It has taken her six years, but Tweed councillor Katie Milne has finally been vindicated in her long running battle against her own council chasing her for a minor debt incurred during her campaign against a controversial marina.
On Tuesday in Tweed Heads Local Court, Magistrate Michael Dakin dismissed the case brought against her by council for a $351.40 debt over disputed document costs related to a Land and Environment Court challenge six years ago which Cr Milne won and which later helped propel her into local politics.
Cr Milne had always maintained the action over the debt was an abuse of power by council and politically motivated.
The decision leaves council leaders red faced, including senior officers who failed to mediate the embarrassing issue, which has cost ratepayers thousands of dollars, a cost council refuses to disclose.
It has also embarrassed mayor Barry Longland and deputy mayor Michael Armstrong who both voted, at the urging of pro-development bloc councillors, to pursue the matter at the first meeting after last September’s election, despite staff recommending to drop Cr Milne and other debts totaling around $14,000.
It’s believed questions are now being asked of senior staff by some councillors about the process which led to the debt.
The pursuit of the debt was criticised in many quarters, not just Cr Milne supporters, in the face of council writing off other much larger debts, including almost $120,000 owed by organisers of the controversial world motor rally that ran in the Tweed several years ago.
Cr Milne yesterday told Echonetdaily that she had been advising council the debt, under court rules, was invalid.
She said it was ‘logical that the original judgment for costs in the Land and Environment Court could not just be ignored and a greater amount imposed by either council or a local court.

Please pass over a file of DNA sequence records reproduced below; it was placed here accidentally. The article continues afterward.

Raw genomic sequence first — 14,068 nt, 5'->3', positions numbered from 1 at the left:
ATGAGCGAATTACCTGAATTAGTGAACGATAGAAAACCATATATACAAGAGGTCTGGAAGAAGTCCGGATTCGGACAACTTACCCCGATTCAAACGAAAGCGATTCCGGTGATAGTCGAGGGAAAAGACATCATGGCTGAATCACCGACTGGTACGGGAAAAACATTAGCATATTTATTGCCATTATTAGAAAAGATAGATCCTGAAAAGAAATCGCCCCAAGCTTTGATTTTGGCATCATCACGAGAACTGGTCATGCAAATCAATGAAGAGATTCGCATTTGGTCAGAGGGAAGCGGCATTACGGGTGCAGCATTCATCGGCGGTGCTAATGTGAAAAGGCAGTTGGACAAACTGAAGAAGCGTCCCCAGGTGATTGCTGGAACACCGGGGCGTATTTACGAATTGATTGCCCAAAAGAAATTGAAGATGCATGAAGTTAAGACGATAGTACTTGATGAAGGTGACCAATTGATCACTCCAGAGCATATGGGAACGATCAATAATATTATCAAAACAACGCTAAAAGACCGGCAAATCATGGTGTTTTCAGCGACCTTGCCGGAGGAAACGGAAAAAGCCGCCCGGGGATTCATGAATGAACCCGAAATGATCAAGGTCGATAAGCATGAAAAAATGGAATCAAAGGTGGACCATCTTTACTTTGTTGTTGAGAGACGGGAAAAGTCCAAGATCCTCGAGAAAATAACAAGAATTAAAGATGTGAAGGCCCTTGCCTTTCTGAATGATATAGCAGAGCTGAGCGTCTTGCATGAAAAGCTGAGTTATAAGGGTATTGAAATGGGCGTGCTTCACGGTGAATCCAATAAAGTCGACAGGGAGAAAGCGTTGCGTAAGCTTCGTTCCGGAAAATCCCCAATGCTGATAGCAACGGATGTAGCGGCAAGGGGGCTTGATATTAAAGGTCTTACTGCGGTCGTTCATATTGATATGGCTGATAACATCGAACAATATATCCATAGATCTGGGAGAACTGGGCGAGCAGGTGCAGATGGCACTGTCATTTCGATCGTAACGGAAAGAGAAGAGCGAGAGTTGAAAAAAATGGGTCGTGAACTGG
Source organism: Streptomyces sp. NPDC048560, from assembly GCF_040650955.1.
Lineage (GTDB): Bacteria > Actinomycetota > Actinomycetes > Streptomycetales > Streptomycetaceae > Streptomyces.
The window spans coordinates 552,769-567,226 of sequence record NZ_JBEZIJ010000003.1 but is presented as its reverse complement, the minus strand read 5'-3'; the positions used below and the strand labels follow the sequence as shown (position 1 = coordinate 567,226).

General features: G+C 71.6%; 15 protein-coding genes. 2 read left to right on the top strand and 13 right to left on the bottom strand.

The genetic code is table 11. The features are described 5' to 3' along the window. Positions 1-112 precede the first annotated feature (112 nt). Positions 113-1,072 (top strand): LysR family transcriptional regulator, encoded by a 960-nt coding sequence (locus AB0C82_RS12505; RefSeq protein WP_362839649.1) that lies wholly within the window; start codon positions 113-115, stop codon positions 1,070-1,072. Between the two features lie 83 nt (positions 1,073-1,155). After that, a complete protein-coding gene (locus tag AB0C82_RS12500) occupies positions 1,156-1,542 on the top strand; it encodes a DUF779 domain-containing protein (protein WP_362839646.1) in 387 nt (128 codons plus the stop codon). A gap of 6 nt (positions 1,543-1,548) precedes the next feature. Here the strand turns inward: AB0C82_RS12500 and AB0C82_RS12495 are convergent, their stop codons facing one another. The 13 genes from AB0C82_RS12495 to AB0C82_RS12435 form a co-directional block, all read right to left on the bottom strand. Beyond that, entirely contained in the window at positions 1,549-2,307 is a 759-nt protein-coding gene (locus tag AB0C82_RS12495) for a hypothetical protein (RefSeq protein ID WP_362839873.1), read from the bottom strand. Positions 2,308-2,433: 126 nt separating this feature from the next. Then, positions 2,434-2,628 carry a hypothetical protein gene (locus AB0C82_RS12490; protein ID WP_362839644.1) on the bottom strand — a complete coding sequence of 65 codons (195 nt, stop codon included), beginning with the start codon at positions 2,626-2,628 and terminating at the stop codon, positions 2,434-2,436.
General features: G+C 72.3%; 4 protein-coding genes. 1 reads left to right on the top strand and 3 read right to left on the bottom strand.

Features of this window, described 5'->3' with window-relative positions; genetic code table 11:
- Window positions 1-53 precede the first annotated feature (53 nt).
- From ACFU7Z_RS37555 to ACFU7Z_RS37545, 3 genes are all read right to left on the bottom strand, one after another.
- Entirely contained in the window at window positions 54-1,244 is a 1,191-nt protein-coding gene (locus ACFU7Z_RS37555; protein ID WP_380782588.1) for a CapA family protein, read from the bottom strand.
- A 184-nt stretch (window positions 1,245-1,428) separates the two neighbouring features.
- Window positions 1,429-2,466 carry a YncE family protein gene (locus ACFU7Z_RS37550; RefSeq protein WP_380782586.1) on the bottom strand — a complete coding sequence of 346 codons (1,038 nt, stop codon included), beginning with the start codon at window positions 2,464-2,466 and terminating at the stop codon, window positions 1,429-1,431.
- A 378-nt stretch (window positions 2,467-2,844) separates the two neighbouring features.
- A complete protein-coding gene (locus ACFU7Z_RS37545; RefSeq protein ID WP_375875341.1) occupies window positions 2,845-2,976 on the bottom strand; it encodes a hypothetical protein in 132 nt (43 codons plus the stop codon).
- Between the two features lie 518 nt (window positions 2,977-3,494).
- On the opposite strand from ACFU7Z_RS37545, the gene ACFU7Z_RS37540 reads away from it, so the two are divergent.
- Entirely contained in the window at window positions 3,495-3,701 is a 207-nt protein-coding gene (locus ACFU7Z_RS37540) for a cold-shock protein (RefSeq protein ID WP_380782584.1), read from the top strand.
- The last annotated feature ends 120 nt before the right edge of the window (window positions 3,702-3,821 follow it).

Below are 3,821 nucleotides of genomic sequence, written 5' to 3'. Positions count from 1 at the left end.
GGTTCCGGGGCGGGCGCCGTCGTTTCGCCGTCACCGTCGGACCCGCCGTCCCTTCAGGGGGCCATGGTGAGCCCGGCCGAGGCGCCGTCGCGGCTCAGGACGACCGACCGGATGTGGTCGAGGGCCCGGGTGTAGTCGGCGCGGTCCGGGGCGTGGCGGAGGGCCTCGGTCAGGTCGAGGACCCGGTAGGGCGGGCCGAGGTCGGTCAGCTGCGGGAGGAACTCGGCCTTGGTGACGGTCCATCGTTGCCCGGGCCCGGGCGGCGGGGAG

‘I obtained a barrister’s opinion two months prior to this local court hearing and immediately provided this advice to Council to circumvent this waste of money.
‘Council refused to provide any response to this advice or their legal argument. The local court has now definitively confirmed that Council has no authorisation for this bill and was in the wrong court to get it.
‘Thousands and thousands of dollars have been wasted through Council following the wrong process in this matter.
‘This conflict and the local court hearing cost the Council three senior staff to attend all day at court, three senior staff for a half day of mediation, hours and hours of compiling reports and court submissions, six years of posting monthly invoices, and six years of correspondence.
‘It wasted hours and hours of my time and money and for six years painted me unjustly a bad debtor.’
Cr Milne said she hoped council learnt from the experience and that
‘I believe that Council needs to revamp the whole way they approach conflicts.
‘By having a staff member trained in conflict resolution, and implementing proper mediation processes, it would greatly help avoid this unnecessary waste and angst, for both the community and the Council.’
Magistrate Dakin made no ruling over costs, with each party to pay their own.